Two recent ransomware attacks successfully breached computers at wastewater management plants in the US State of Maine, according to a statement by the state’s Department of Environmental Protection.
While the two cyberattacks, which hit facilities in the towns of Mount Desert and Limestone in the US’s most northeastern state, are believed to have posed no threat to human safety, they were far from benign, and have raised serious concerns about the potential danger to human life created by of cybersecurity vulnerabilities present in America’s decentralized critical infrastructure. Even if major essential service providers were to perfect their own cybersecurity operations, large numbers of smaller providers – sometimes functioning on just municipal scales – can still pose serious risks to life, health, safety, and property if they are not adequately protected against cyber threats. Furthermore, because there are not yet any uniform, nationwide, cyber-breach reporting requirements to which either municipalities or wastewater treatment facilities must adhere, nobody truly knows if we, the people of the United States, already have a serious problem. (There is currently legislation in progress in the US Congress that would create some basic, standard governance in this regard.)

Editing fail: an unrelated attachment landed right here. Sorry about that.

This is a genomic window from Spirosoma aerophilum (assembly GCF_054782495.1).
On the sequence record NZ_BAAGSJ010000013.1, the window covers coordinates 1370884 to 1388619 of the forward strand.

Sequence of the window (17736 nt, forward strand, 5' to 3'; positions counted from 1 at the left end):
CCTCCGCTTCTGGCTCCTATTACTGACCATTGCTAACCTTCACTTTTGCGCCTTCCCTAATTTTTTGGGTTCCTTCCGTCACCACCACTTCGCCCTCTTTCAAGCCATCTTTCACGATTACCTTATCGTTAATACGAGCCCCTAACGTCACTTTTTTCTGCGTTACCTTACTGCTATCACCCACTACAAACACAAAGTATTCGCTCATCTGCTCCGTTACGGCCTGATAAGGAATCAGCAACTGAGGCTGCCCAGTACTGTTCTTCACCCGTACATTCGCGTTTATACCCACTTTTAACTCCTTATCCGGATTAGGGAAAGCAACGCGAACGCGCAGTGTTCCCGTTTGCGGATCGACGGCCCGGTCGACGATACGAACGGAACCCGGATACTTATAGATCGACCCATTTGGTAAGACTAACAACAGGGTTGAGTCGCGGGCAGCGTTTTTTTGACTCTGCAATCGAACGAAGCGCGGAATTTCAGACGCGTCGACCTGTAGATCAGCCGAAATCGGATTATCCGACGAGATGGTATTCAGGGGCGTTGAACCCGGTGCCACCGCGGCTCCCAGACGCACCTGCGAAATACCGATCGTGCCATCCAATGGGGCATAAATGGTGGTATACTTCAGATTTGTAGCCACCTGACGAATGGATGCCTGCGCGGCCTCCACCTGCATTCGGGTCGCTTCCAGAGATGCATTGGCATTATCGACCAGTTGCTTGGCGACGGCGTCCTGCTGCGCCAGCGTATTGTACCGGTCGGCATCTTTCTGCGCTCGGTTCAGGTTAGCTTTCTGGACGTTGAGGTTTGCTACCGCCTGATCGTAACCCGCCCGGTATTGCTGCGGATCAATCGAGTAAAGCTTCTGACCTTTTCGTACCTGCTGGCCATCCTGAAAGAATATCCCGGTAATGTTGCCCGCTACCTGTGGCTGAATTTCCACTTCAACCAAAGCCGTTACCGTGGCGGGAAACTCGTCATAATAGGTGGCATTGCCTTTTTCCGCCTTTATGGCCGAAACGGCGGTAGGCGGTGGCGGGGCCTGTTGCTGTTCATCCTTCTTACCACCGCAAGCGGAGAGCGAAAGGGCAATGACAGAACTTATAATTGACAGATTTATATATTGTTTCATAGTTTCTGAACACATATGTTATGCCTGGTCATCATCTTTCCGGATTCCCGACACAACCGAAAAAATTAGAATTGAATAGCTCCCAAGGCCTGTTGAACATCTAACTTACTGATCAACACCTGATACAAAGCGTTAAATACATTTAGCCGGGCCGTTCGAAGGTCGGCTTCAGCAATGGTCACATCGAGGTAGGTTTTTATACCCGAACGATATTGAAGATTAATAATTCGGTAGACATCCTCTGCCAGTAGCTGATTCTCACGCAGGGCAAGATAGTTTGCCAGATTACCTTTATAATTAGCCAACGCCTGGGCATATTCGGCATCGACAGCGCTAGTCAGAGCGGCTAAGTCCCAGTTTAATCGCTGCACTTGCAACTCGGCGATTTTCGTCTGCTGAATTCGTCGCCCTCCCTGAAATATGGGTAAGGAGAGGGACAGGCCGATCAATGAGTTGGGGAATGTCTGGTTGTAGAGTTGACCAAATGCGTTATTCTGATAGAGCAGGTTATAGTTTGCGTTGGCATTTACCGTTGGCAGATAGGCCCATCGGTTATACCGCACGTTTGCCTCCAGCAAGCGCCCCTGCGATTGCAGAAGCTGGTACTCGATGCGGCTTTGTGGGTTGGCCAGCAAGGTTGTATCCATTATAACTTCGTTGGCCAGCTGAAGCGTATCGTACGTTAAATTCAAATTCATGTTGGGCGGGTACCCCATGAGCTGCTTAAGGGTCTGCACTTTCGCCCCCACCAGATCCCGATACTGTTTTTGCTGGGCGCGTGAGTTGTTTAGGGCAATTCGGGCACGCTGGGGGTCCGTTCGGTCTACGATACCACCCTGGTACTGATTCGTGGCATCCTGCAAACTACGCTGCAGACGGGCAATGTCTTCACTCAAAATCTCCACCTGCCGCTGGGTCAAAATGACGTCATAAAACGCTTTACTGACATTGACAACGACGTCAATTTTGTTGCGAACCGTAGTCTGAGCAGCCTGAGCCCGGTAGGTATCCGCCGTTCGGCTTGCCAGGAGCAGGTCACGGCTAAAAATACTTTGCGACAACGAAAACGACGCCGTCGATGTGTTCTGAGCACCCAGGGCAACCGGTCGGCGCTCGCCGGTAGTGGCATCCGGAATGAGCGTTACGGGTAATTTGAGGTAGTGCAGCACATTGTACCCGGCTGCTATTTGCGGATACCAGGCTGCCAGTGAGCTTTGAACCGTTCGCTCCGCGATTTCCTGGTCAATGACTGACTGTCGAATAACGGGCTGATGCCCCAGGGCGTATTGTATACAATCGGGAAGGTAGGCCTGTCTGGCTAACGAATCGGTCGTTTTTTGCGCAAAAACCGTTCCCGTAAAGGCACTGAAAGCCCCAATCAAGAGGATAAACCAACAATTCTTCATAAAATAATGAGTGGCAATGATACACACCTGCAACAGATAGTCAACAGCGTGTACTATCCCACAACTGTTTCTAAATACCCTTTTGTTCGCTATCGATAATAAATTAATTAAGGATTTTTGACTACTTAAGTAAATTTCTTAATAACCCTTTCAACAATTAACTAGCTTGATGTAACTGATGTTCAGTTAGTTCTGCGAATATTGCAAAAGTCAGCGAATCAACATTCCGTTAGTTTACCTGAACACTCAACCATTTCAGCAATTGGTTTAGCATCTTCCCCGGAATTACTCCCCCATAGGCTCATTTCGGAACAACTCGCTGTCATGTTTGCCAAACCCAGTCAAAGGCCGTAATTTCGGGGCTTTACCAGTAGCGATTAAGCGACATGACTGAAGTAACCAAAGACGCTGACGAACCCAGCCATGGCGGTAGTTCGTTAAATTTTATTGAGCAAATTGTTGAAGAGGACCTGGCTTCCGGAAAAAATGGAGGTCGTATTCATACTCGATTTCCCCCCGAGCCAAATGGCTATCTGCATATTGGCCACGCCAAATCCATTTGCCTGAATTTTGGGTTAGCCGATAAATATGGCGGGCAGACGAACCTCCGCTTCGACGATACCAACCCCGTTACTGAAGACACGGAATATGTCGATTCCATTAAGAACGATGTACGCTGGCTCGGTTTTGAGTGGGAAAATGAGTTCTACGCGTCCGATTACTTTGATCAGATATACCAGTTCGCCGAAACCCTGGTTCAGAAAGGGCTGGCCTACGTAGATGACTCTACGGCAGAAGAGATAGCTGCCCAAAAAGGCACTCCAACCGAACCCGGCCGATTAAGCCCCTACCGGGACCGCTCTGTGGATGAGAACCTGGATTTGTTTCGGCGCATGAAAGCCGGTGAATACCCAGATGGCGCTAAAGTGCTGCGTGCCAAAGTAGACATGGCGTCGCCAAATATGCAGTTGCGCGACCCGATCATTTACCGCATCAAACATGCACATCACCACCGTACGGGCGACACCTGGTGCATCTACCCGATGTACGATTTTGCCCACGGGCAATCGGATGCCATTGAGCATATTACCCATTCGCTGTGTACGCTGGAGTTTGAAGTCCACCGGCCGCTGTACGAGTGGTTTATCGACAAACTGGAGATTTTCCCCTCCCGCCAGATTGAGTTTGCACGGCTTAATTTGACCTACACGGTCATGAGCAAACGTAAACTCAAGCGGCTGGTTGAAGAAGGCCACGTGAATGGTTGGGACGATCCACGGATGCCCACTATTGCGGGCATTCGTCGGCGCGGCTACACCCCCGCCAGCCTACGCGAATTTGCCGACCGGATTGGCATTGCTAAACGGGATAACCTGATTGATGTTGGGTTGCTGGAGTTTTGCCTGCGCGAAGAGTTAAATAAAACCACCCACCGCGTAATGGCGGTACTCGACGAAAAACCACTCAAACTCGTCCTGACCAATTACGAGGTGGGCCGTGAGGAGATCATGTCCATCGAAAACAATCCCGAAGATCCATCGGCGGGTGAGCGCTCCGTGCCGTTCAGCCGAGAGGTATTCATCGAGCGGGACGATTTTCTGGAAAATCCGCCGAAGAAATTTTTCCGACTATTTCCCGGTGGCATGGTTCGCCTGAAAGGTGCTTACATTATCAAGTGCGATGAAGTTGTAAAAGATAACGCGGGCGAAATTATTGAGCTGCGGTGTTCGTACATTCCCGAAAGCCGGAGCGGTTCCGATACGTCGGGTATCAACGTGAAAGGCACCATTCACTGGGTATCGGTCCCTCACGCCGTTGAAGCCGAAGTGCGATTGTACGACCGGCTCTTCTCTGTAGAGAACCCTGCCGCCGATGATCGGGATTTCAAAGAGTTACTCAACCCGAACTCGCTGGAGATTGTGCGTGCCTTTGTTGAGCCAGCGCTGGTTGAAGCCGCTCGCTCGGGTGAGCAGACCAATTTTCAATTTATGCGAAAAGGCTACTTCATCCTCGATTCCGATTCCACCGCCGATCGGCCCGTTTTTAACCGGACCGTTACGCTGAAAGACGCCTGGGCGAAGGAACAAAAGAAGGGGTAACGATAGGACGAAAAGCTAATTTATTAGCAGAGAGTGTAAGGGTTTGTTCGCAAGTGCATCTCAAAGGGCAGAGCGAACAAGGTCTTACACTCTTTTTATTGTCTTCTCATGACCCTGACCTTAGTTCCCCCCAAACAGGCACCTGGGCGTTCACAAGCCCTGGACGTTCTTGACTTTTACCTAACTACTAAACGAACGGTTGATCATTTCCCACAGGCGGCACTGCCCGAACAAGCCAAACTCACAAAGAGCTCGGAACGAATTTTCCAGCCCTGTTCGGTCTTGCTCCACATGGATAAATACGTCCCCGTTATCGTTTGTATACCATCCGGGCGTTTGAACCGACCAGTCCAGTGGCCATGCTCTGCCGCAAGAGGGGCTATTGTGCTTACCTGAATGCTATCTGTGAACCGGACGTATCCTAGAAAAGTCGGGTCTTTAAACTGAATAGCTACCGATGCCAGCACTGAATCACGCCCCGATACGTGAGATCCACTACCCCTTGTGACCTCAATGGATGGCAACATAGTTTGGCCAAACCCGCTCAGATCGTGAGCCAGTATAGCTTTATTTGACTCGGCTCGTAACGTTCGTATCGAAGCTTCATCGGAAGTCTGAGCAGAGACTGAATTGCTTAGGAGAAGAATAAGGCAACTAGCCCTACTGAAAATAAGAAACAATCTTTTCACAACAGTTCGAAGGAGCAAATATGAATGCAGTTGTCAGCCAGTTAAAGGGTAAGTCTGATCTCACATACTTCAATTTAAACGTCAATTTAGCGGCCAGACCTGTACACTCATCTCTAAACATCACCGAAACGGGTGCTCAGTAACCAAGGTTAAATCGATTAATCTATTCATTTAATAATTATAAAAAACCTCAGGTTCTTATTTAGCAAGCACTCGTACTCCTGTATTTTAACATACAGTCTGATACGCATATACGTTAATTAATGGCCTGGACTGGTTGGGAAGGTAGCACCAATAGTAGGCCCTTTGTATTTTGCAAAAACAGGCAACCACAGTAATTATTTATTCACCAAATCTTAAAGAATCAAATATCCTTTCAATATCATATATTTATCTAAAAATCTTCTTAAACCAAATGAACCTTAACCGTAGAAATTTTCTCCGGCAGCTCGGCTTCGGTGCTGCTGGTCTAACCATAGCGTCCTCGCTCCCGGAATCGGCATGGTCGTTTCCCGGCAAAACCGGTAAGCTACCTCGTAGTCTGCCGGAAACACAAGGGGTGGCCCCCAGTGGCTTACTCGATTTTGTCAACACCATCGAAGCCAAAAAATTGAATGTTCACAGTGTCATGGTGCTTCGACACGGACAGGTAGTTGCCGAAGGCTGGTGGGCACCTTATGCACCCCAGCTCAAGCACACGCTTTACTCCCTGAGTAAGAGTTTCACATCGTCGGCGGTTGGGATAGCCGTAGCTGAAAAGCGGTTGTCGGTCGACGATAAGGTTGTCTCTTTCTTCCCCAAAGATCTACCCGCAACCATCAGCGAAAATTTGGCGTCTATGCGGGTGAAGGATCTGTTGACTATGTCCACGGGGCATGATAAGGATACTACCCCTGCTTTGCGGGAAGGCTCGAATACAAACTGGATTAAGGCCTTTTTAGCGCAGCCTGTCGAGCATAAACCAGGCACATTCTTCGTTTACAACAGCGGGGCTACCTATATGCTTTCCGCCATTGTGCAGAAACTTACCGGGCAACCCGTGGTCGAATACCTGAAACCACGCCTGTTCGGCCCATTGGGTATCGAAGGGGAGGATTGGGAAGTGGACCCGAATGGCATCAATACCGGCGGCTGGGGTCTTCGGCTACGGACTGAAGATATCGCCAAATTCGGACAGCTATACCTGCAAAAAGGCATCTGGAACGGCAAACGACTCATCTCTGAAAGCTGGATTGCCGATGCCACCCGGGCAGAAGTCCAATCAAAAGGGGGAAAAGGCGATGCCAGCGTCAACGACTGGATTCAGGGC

While the Limestone Water and Sewer Department breach is alleged to have taken out a single computer running the long-obsolete Windows 7 operating system which was subsequently replaced with a newer machine (Click here to learn more about why you should not run long-obsolete operating systems), the Mount Desert Wastewater the attack apparently took various office computers offline for three days. Like the former attack, however, that breach did not impact any actual wastewater treatment processes, as the equipment that Mount Deseret Wastewater utilizes to perform such functions is, according to its superintendent, Ed Montague, “manually controlled with no automated inputs.”
Officials have said that operations at both facilities were fully recovered without paying any ransoms to cyber-criminals, and that no sensitive information was compromised as a result of the breaches.
Yet, the breaches are still of concern, and may foreshadow more sinister attacks in the future, as well as remind us that there may be ongoing, potentially dangerous, attacks about which we do not yet know.
Clearly, while we may have been lucky in Maine in July, unless we do a better job at protecting our critical infrastructure from cyberattacks, it is a matter of when, not if, we will suffer a much more dangerous breach.
As noted by Brian Kavanah, director of the Bureau of Water Quality at the Maine Department of Environmental Protection, cyberattacks on wastewater plants can wreak dangerous havoc by disabling pumps and other equipment or otherwise interrupting the treatment of sewage and other wastewater. Of course, as in most other environments, sensitive data could also be compromised and/or manipulated on computer systems used for managing operations. In short, according to Kavanah, “Cyberattacks on wastewater infrastructure can cause significant harm.”
Let us transform the two recent breaches in Maine into a nationwide wake up call about the dangers of cyberattacks at any of our huge number of smaller providers of critical infrastructure services – perhaps some of the funds that will be allocated as part of the new infrastructure improvement bill passed by Congress should be utilized to beef up cybersecurity for our existing critical infrastructure.